Double Feature: Learning to Read and Pair

7.4 / Moving Target

Double Feature: Learning to Read and Pair

By Jennifer Locke, Trisha Low, Elaine Kahn, Monica Raden, Camille Roy May 12, 2016

Double Feature presents two new collaborative videos between artists and writers: Learning to Read and Pair. That both pieces – which were commissioned independent of one another— are videos, and that both involve dyads and doubling in some manner, was unintentional but remains a happy coincidence. This is also why we’ve decided to present them together.  

In Learning to Read, Jennifer Locke plays a video from a Skype call of Camille Roy reading out loud from a piece she has written and posted on the internet. Locke tries to read along with her, from Roy's voice only. The text piece Roy reads in the video is an excerpt from 'Under Grid: An Obscure Manifesto,' which will be published in the Fall of 2017 in On Contemporary Practice: New Narrative monograph, edited by Rob Halpern and Robin Tremblay-McGaw.

Pair is a collaboration between writers Trisha Low and Elaine Kahn and video artist Monica Raden, with whom Kahn has previously worked.

Both films will be screened at Minnesota Street Project on Saturday, May 14th at 5pm. Please join us if you can. —Brandon Brown and Matt Sussman

Learning to Read

Camille Roy: One thing that draws me to Jennifer Locke’s work is that it doesn't articulate but is still expressive. It's this mute expressiveness of the body that has all these registers (tones?) that come forward when the jibber-jabber stops. Combining that presence with language creates a deformity, one that attracts me. It's sorta like the dynamism of the inert.

Jennifer Locke: Camille Roy is the writer in this collaboration. I will attempt to define the qualities of her work I feel an affinity for with lists. It seems to me that Roy’s work beautifully describes sensation, absence, desire, and memory while exposing her writing’s scaffolding: code, repetition, and clear form. The impossibilities of communicated meaning-making of language, representation, and thought reveal themselves.


When one of these tiny atoms flew into a person’s eye, it stuck there unknown to them, and from that moment they saw everything through a distorted medium. They could see only the worst side of what they looked at, for even the smallest fragment retained the same power which had belonged to the whole mirror. Some few persons even got a fragment of the looking-glass in their hearts, and this was very terrible, for their hearts became cold like a lump of ice. A few of the pieces were so large that they could be used as window-panes; it would have been a sad thing to look at anything through them at all.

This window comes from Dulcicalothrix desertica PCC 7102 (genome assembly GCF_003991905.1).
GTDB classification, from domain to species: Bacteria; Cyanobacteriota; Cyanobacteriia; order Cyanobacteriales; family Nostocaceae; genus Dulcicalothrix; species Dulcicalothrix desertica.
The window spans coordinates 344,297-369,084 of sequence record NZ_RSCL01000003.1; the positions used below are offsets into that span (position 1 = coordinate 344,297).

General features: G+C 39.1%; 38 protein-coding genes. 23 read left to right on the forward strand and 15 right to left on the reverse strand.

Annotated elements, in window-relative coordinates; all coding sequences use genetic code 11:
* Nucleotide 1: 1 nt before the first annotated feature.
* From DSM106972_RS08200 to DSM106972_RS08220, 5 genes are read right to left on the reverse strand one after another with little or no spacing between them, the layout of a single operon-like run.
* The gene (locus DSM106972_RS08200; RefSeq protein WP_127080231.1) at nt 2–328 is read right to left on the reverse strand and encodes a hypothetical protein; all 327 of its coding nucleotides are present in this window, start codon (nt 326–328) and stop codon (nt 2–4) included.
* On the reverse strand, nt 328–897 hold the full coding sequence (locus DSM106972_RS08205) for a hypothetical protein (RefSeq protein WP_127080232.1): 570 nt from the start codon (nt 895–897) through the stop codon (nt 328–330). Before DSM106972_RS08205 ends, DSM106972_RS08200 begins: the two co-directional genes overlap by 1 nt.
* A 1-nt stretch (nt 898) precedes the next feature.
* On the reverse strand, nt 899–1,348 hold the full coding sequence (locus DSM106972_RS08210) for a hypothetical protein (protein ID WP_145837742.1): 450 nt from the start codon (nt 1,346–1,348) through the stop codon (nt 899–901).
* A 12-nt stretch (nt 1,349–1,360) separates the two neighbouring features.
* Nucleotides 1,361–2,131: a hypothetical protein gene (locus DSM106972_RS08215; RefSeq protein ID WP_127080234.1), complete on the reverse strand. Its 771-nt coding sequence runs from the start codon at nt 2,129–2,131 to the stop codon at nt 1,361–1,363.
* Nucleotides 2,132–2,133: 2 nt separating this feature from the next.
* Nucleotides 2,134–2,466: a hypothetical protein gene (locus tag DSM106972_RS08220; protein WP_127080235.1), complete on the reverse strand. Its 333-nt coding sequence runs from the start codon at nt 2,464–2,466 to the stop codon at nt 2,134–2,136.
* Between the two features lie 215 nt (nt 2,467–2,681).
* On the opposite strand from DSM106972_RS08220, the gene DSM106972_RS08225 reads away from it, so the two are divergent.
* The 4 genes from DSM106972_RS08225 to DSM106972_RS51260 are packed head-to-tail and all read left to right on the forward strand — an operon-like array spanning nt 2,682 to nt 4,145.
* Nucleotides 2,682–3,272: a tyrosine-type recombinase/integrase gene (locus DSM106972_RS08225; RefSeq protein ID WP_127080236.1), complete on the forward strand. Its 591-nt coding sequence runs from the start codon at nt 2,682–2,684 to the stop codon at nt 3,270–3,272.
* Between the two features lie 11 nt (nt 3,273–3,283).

We struck a deal: she’d look away and turn back to think about it before she decided; I knew I’d get her someday. I knew whose side I was on. I knew where my bread was buttered, and which one I would rather be. 

A: When are you going to grow up
B: I don’t believe in killing
A: You’ll learn
B: No I won’t
A: I used to love you
B: What’s changed
A: You
B: You see me, that's all. 
Did I? 


There is an uneasy awareness that this form is not behaving itself.  Behavior and language are unpleasant, repulsive even, and yet nothing in the tension is condemning anyone. No authorial voice is leading us to safety. As the play progresses, a symmetrical unease grows until the scene finally changes.

A geometry begins to fracture. A structure seems to buckle under the weight of the forces it has unleashed. The time frame condenses; a scene that begins in spring ends in summer. The dialogue erodes, becoming sparse. The characters are presented in smaller and smaller fragments. 


That’s horrible,” she said - Any song she sang was a second-by-second lesson in the meaning of mortality.

I like to think that reality runs like a stream, except that time isn’t lin­ear and the nightmare was a synthesis.


  1.  Pair contains massaged appropriations from the following texts: Mercy by Andrea Dworkin, Crave by Sarah Kane (along with David Grieg’s introduction), and The Snow Queen by Hans Christian Anderson.

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